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2020 Wrapped: Five Works of Art that Resonated Deeply with the Year
By  Reena Devi
December 23, 2020

After the challenging year we have just seen unfold, the future, for all intents and purposes, does seem rather dismal and bleak—almost to the point of dystopian. And yet, even now as we stand on the cusp of wholly unknown realities, there is a sense of hope that is neither fragile nor ephemeral but rather concrete.

This hope stems from at least a few sources but it is definitely inspired by the diverse communities and individuals across the globe, especially those vulnerable and marginalised, stepping forward, speaking up, staking their space and claiming their power all throughout this year.

It is a thing of beauty to live during a time in history when we can witness for ourselves how archaic, established spheres of power and privilege tremble beneath the onslaught of human dignity and truth. Art that encapsulates this kind of moral courage and authenticity tells us a lot about ourselves and the future we are creating on a daily basis. The best part, since it’s art, even with such lofty ambitions, the works can be purposeful or incendiary—or just downright weird and ridiculous. Here are five artworks that are exactly that and much more.

Shadow on the Land, an excavation and bush burial (2020)
Nicholas Galanin

No list of astounding, breathtaking art works for this year can be complete without mentioning Nicholas Galanin’s public art installation at the 22nd Biennale of Sydney in Australia. The Tlingit/Unangax╠é artist, who was born in Sitka, in southeastern Alaska, and earned his BFA at London Guildhall University, may have produced the most seminal work of the year.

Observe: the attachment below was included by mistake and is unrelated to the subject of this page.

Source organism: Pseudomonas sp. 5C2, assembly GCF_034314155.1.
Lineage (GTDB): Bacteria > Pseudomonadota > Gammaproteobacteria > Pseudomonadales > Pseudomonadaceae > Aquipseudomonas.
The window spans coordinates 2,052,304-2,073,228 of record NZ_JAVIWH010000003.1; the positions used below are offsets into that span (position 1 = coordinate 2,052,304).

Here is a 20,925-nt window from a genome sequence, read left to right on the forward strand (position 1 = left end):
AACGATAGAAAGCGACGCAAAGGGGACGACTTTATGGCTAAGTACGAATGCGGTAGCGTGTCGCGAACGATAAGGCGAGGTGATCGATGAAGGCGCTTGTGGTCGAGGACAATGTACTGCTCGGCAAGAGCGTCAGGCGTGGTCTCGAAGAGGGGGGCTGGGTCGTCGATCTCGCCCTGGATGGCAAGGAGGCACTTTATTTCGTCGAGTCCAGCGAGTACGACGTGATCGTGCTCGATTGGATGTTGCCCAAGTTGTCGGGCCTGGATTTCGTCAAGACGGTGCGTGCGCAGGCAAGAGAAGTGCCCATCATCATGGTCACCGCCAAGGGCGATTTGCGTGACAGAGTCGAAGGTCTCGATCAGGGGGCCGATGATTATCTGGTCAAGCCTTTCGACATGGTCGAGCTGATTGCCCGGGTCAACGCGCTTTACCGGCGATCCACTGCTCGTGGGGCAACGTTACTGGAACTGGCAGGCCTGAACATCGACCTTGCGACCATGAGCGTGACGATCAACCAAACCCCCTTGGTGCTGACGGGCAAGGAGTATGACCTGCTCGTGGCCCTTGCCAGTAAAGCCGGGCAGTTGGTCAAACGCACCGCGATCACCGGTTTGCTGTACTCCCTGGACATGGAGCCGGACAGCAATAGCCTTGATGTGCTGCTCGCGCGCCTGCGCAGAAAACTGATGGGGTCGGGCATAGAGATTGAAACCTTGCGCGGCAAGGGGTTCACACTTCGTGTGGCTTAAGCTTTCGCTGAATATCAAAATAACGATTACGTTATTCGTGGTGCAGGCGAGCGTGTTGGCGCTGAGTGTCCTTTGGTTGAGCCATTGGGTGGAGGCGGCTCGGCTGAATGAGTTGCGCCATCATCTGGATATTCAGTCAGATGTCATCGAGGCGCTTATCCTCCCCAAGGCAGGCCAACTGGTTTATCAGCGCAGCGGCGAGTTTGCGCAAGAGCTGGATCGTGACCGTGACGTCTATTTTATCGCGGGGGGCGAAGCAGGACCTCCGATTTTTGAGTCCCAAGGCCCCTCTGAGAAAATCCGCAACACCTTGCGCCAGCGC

The site-specific artwork on Cocktaoo Island, Shadow on the Land, an excavation and bush burial (2020) comes across at first as a crime scene of sorts, with yellow barricades around a sizeable area of grass unearthed in the shape of a statue, specifically the statue of 18th century British Royal Navy captain James Cook, which stands at Hyde Park in central Sydney. The statue of Cook, a controversial national symbol in Australia with an equally contentious 250th anniversary this year, stands on “the Aboriginal lands of the Gadigal”. It is inscribed with the giant slogan “Discovered this territory” and has been the site of many protests and counter-inscriptions, even a spray-painted “No pride in genocide”.

Best described as a “powerfully disquieting gesture”, Galanin’s public artwork promises to stay on people’s minds long after they have seen it, raising necessary and lasting questions about exigent issues regarding power, land and indigenous societies.

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